both in quantity and quality.
"This decrease will diminish the size of the
pool of females eligible for promotion and
tenure," the report states.
It states that it is instructive to compare the
1980 report with one made by the first
Committee on the Status of Women in 1973.
"That so many of the recommendations
remain the same in 1980 as they were in 1973
suggests to us (the committee) that the
University has not implemented affirmative
action," the report states. "The credit for the
See WOMEN on page 2
By GARY TERPENING
A recently released report by the
Faculty Council Committee on the
Status of Women charges the
University with financial aid
discrimination, but Director of Student
Aid William M. Geer said Wednesday
the report contains inaccurate data.
"The data in the report is
misrepresented by the Committee on
the Status of Women in every financial
aid category," Geer said. "The student
aid office will report to the Faculty
Council on Friday afternoon correctly
interpreted data in all categories of
student financial assistance. This will
show that there is no discrimination
against women or any other category of
students by the student aid office."
But Joan W. Scott, chairman of the
Committee on the Status of Women,
said Wednesdaythe -data in the report
was collected from evidence supplied by
the Office of Student Aid.
"When the report was written about a
month ago," Scott said, "we (the
committee) made repeated requests for
discussion of the figures, but the
requests were denied. When his (Geer's)
office was asked to verify the figures, the
reply was that the figures were
The financial aid report, part of a
larger report on the status of women at
UNC scheduled for discussion by the
Faculty Council Friday afternoon,
states that although the UNC student
body is now 52.6 percent female,
women receive less in each of the four
categories of financial aid: grants,
loans, employment and scholarships.
"What is surprising," the report
states, "is that female students last year
received $800,000 less in grants,
$700,000 less in loans, $1 million less in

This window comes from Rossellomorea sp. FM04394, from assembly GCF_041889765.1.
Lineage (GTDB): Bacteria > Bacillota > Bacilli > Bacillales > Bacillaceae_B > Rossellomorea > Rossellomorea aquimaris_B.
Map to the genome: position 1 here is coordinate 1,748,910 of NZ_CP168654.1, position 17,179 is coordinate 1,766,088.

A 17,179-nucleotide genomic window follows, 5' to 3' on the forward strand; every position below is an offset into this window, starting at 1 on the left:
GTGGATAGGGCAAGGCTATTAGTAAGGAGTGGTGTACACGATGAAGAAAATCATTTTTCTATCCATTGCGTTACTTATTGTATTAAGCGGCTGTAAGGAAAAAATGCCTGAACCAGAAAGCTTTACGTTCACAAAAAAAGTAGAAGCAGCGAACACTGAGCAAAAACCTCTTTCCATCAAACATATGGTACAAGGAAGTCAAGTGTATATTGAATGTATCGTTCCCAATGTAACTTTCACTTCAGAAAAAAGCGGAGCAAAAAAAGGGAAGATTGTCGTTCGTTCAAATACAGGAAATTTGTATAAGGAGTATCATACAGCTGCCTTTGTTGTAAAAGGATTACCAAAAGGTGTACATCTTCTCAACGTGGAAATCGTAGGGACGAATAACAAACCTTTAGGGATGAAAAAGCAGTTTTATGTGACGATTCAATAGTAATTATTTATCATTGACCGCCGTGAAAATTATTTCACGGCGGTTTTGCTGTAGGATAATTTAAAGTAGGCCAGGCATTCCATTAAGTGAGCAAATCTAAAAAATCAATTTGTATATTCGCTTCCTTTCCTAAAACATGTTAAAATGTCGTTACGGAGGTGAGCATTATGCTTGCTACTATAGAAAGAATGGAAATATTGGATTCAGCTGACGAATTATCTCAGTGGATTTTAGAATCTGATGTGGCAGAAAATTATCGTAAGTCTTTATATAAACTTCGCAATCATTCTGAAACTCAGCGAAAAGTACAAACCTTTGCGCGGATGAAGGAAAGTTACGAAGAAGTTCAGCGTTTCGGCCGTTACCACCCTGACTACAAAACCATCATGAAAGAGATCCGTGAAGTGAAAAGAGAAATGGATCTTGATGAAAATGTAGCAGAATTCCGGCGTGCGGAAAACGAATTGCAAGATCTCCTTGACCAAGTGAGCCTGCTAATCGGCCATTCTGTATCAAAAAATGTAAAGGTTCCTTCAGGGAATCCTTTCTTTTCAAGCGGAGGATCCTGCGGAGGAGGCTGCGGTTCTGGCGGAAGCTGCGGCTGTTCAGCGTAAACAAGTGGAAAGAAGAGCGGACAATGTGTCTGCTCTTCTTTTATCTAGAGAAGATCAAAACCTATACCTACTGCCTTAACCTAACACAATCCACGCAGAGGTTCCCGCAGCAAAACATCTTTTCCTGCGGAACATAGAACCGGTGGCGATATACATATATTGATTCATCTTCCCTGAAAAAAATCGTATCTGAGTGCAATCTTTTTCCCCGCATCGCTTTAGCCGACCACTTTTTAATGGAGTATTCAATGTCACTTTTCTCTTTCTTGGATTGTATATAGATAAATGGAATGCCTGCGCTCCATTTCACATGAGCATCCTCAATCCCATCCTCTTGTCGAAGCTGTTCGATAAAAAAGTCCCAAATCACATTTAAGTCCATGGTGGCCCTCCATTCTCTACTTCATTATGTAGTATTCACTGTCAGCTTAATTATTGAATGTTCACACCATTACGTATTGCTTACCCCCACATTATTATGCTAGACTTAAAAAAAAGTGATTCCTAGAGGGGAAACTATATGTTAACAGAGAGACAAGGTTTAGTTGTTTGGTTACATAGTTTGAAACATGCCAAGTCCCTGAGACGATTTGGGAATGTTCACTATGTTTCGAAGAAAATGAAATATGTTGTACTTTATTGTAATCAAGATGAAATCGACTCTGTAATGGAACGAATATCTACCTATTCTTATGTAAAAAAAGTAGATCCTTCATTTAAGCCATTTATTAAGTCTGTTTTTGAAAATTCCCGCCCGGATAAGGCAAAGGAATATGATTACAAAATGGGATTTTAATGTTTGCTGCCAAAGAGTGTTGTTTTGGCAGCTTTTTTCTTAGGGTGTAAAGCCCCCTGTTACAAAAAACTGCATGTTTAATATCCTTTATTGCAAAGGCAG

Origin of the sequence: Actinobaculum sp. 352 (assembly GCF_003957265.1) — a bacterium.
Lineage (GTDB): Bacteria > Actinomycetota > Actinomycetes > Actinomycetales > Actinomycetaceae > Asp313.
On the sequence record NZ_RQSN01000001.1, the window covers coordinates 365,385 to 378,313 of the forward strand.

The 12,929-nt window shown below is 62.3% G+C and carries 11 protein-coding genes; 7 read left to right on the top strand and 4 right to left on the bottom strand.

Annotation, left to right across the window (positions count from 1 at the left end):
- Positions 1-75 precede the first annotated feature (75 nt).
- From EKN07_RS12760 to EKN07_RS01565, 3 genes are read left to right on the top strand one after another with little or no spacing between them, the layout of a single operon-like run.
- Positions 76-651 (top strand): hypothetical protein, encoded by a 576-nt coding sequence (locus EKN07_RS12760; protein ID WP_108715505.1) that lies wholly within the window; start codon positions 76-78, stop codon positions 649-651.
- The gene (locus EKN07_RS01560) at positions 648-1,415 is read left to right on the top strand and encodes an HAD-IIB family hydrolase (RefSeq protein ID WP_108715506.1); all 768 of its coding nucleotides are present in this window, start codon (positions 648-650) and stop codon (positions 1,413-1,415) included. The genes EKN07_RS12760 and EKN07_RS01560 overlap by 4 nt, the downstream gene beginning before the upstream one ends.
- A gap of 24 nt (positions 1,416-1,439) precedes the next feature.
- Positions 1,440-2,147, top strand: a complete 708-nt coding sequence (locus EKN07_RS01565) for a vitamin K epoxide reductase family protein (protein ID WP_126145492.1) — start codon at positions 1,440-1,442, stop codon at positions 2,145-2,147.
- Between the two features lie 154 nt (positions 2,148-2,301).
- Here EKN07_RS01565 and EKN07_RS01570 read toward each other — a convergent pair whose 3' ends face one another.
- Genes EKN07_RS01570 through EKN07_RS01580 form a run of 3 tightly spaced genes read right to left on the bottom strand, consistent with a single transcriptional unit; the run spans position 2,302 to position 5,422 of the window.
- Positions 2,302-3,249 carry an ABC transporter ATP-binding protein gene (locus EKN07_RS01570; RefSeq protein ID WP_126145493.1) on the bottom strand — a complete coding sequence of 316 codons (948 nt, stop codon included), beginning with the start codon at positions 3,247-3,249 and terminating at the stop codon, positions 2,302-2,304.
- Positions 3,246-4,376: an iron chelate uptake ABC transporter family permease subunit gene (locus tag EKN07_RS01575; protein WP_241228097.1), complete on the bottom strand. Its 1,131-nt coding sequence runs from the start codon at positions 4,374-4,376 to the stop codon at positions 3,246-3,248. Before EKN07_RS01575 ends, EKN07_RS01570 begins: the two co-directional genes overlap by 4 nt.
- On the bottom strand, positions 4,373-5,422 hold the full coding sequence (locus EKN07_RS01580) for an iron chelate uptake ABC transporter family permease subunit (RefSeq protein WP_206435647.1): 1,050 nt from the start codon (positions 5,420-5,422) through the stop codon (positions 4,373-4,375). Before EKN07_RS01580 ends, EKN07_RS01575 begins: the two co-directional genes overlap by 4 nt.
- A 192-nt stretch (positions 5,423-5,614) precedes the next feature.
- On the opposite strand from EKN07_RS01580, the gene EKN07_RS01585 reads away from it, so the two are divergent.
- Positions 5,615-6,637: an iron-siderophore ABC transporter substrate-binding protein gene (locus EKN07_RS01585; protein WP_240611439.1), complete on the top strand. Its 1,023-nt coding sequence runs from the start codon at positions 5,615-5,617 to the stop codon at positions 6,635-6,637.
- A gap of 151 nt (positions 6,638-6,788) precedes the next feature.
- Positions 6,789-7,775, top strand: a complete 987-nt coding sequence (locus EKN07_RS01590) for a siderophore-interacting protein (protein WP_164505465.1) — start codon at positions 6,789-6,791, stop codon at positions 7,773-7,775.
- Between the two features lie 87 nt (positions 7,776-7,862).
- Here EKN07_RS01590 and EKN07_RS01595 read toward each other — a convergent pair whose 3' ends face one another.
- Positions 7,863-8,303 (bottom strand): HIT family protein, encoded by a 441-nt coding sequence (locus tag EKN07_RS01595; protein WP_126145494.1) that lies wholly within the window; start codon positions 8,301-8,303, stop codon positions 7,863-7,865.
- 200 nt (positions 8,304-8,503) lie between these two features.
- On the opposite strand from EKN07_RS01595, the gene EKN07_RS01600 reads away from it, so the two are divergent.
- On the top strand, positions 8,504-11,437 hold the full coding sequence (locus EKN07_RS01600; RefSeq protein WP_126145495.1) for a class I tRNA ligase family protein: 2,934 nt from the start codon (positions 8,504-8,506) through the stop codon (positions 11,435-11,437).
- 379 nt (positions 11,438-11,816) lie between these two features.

-job compensation and $450,000 less in
.....v.,,.. ..f.-. - s,, ...M,J,, MfA
scholarships. Knowing of no reason
why women students' needs should be
less, the committee is gravely concerned
by these disparities."
Geer said there is not now and there
has never been any discrimination in the
awarding of student aid for any reason,
a including race, sex, age or geographic
v,Ki1'origiri..;,r-'i ' ' '. , Atgw.
By LYNN CASEY
A special UNC Board of Trustees
committee will review today the denial
of tenure "to an assistant professor of
geology who has charged her
department with exhibiting sex
discimination and personal malice
. Geology professor Judith B. Moody,
who has taught at UNC since 1974, was
denied tenure in February 1979 by the
Department of Geology. She appealed
the department's decision to the Board
of Trustees in January.
Trustee Chairman Ralph N.
Strayhorn appointed a three-person
committee to investigate Moody's
charges. This is the second such
committee, to be named to review a
denial of tenure. The first committee
was appointed last fall to review Sonja
B. Stone's denial of tenure.
Mtrtrdy Tt trd- s p e c i a lizes rin
geochemistry, petrology and
mineralogy, first appealed the
department's decision to the Faculty
Hearings Committee in May 1979, but
the committee ruled that there was no
substantial proof of sex discrimination
or malice in the department's decision.
The Faculty Hearings Committee
considers three types of charges
tenure decisions wrongly based on a free
speech issue, discrimination based on
race, sex, religion or national origin or
Moody criticized the review process
because it does not consider the merits
of the faculty member. Only a
professor's department judges his or her
Moody was the first woman hired as
an assistant professor in the geology
department and the first woman to
come up for tenure in that department.
Because of her minority position she
said she feels like a fish in a bow! being '
inspected by her male colleagues. She
said she believes more isexpected of her
because she is a woman.
"T he problem is if you arc the only
woman in a male department you arc in
a token status and that puts you in a
difficult position," Moody said.
- - See MOODY orr pane 2"